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My Side of the Fencepost

Understanding Sacrifice

By Jim Dickerson

Some time ago, I was given two books about the war in Iraq. The books are special to residents of this area because they include brief descriptions of the service and sacrifice of 1st Lt. Edward Iwan, as well as tributes to the Albion native who was killed during the Battle for Fallujah in 2004.

One book in particular, House to House, A Soldier’s Memoir by Staff Sgt. David Bellavia, is a graphic and riveting description of the war in Iraq and specifically the Battle for Fallujah.

This is not an easy book to read, but it gives the reader a good idea of the kinds of sacrifices we are asking — and receiving — from American soldiers who are now serving in harm’s way in Iraq and Afghanistan.

Sgt. Bellavia, a war hero himself, doesn’t mince any words or hold back any detailed description of the front line combat in Fallujah.

In short, if war is hell, then Fallujah was the deepest darkest part of hell. We sent hundreds of Army and Marine soldiers into that hell. Yes, they were equipped with some of the best combat technology, but they were still at a disadvantage against a well-entrenched enemy.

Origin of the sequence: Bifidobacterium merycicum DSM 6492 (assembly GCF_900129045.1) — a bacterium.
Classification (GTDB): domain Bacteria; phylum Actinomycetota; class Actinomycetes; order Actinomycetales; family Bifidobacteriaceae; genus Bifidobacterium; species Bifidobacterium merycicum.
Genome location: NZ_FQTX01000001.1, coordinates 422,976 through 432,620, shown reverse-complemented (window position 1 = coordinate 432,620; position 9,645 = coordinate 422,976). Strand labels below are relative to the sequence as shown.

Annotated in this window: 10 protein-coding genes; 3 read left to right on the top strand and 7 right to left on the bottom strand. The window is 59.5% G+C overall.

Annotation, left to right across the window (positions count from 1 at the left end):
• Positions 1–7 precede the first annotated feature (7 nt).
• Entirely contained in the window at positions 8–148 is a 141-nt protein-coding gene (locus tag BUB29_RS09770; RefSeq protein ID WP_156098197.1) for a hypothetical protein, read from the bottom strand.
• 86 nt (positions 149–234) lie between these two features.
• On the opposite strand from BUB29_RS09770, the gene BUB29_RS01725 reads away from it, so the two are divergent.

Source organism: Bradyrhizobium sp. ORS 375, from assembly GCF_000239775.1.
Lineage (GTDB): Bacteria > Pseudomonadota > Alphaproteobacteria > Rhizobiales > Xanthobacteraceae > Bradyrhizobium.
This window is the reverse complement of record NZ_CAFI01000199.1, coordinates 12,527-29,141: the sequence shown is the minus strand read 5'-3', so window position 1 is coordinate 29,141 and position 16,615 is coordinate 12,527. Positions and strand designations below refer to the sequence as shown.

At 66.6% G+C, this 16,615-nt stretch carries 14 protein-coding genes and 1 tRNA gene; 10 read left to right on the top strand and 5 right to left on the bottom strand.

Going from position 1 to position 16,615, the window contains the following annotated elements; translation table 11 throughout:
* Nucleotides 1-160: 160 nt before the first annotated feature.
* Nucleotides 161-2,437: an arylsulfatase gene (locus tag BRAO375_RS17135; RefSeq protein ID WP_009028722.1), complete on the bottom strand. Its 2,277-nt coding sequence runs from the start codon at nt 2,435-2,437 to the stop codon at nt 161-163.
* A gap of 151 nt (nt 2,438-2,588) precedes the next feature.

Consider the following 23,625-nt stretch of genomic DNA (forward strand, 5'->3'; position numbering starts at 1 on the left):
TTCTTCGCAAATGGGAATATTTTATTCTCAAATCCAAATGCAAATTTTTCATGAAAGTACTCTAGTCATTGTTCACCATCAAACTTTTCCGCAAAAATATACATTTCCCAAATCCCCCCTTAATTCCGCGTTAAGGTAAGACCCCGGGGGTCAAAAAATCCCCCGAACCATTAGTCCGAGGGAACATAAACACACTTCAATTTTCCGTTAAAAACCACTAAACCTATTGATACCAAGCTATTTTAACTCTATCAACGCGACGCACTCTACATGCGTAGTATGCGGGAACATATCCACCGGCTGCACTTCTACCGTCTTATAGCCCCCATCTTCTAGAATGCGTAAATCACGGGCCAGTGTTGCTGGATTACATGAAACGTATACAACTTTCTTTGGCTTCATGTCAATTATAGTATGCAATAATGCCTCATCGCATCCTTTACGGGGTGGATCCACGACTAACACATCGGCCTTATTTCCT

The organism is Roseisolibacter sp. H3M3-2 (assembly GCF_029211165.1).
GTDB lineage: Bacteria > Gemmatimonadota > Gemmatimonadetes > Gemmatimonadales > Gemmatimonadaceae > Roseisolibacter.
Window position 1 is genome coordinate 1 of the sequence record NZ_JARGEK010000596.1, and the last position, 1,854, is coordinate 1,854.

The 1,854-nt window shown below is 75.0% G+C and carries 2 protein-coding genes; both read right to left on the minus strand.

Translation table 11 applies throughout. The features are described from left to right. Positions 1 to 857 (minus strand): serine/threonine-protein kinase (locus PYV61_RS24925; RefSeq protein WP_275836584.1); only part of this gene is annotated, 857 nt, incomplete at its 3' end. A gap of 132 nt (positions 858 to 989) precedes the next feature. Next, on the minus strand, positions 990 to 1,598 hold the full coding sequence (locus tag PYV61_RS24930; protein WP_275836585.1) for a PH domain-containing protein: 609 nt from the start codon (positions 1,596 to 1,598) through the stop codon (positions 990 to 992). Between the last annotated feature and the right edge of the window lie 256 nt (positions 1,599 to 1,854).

I know there have been other battles in other wars that have been just as bloody and horrific, or maybe worse, but this was one of the most recent. It tested the mettle of a new generation of American soldiers, and they delivered. They fought, bled, died and sacrificed with tremendous courage.

We must never forget that.

So this Veterans Day, while respecting the sacrifices of all American veterans and praying for an end to all wars, I’m reserving most of my thoughts and prayers for those young Americans serving right now in the Middle East — especially those we send into the deepest darkest parts of hell.